Strategy #2: Create a flexible line-item budget. Even if you have well-defined spending rules in retirement, you also need to plan how you will rein in spending if markets don’t cooperate to protect your long-term financial viability. You’ll feel more in control and less deprived if you decide ahead of time which areas of your budget to trim.

What to do: Create a spreadsheet with categories for all of your expected expenses during the year. Non-­negotiables, such as basic living expenses, medications, mortgages, etc., must be paid, regardless of what the stock market does. Divide the rest of your budget into line items that include discretionary expenses that are priorities for you…and nondiscretionary expenses that you can reduce depending upon the market’s performance. Example: Say you budget $15,000 annually for travel. If stock market returns are negative for the year, you might continue to spend $5,000 for nondiscretionary trips such as visiting the grandchildren but cut the other $10,000 worth of travel. You also need a line item called “contingencies” to cover unexpected expenses such as a new roof or expensive dental work.

Important: If the stock market is way up one year, spend the usual amount you budget for discretionary and nondiscretionary items, but resist splurging. Otherwise, you might get used to that upgraded lifestyle, and it will be even more painful if you have to cut back in subsequent years.


Strategy #3: Treat your Social Security payments as an annuity. Maximizing your Social Security benefits by delaying them until the maximum age of 70 is one of the best ways to deal with sequence-of-returns risk. Not only does your annual payout rise by about 8% for each year that you delay after full retirement age, according to the Social Security Administration, but it’s the only lifelong annuity you can get with annual inflation adjustments backed by the US government with up to a 100% survivor benefit. Note to couples: The spouse with the greater Social Security benefit should wait until age 70 unless both spouses are in poor health.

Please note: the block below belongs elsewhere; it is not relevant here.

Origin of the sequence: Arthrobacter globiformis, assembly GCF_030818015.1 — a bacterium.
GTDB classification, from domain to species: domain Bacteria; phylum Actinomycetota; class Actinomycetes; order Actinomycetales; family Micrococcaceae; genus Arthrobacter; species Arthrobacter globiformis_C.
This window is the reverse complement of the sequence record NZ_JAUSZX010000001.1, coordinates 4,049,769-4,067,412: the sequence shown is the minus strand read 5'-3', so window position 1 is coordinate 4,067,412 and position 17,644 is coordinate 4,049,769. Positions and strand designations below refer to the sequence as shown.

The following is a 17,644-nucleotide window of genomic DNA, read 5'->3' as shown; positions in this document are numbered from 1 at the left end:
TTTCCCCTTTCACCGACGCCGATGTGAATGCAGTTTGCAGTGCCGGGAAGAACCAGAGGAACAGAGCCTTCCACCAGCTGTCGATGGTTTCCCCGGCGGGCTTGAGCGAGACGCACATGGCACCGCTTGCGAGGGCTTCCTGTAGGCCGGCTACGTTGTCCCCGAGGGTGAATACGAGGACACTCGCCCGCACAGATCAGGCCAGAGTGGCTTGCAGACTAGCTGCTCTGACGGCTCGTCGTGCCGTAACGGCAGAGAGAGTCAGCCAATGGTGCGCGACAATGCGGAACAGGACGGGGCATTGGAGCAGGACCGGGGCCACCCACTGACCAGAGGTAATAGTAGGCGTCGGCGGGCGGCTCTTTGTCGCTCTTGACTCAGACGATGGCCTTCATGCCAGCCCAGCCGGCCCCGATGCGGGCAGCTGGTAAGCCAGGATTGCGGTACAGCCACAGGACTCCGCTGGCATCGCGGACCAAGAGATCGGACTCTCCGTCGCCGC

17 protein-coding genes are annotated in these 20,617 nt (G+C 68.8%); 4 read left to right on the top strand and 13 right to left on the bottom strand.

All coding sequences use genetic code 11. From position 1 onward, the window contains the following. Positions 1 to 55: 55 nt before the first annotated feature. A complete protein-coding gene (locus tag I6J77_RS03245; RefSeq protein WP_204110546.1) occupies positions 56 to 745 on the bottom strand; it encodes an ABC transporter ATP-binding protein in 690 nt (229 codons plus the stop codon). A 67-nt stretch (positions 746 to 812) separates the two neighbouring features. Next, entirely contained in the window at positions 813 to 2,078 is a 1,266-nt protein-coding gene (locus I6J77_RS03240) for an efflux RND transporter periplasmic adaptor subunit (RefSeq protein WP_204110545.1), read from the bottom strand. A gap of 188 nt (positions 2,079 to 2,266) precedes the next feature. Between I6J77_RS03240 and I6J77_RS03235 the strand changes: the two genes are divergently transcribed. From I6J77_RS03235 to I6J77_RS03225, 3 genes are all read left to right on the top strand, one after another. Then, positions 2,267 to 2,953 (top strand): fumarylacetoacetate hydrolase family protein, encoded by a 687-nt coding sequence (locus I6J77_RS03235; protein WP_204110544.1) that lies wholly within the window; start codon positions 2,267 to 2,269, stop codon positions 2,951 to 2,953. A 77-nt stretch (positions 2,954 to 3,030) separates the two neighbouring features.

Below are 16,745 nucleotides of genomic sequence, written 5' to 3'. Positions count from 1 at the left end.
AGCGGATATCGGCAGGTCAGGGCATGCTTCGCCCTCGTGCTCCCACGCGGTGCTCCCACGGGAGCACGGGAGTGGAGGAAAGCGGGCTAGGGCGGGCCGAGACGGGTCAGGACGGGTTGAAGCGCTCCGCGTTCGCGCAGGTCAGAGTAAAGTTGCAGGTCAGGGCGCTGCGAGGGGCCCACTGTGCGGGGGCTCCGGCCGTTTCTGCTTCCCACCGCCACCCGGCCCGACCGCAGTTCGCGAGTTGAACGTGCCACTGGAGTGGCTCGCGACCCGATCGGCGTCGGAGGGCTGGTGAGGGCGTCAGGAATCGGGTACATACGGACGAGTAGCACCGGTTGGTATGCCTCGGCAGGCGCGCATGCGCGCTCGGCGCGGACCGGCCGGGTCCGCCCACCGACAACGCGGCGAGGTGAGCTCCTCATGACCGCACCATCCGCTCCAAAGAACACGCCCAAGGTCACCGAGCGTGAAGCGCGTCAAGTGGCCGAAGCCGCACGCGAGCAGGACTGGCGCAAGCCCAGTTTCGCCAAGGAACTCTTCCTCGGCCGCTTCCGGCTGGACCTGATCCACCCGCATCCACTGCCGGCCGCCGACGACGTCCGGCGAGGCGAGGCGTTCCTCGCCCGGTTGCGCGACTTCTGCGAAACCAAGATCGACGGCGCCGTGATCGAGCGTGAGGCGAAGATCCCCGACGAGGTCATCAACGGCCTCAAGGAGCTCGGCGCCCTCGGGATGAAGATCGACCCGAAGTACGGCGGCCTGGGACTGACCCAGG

Go to to try out claiming scenarios. You’ll need a “My Social Security” account on the Social Security Administration’s website ( to get the data for the calculator.

Important: The 2023 COLA for Social Security benefits was 8.7%, the highest bump in four decades. But you should not accelerate claiming your benefits because you are worried about missing out on COLAs. When you eventually do claim Social Security, any additional adjustments will be reflected in the higher benefit you receive.


Strategy #4: Rethink the 4% rule. For decades, the gold standard of how much a retiree could withdraw from a portfolio of 50% bonds and 50% stocks each year, with a high probability of making his/her portfolio last for 30 years or more, was about 4% (including annual adjustments for inflation), or $40,000 on a $1 million portfolio. But if your portfolio takes a hit in the first few years of retirement and you encounter higher-than-normal inflation in the years ahead, 4% may not be a safe withdrawal rate, depending on how stocks and bonds perform.

New guideline: The best research I’ve seen came from analysts at Morningstar in 2021. It suggested replacing the 4% rule with an annual withdrawal rate of 3.3%, giving a portfolio split evenly between stocks and bonds a 90% chance of lasting 30 years or longer. Morningstar has since updated its work to show a 3.8% annual withdrawal rate is feasible, but I think the revised assumptions are too aggressive.

Two caveats to using the 3.3% rule: First, the future is very hard to predict, and a 90% success rate may be exaggerated when considering long ­periods of time. That’s why it’s important to employ other ways to mitigate risk rather than blindly spending at these percentages with increases each year based on inflation. Second, some ­retirees may not want this level of frugality in early retirement, especially if they hoped to splurge on vacations and other leisure activities. But I tell my clients that I’d rather have them come back to me in a few years saying they have too much money than not enough. Also, if you live lavishly in the first few years of retirement and get used to it, having to suddenly downgrade your lifestyle could be a major hardship.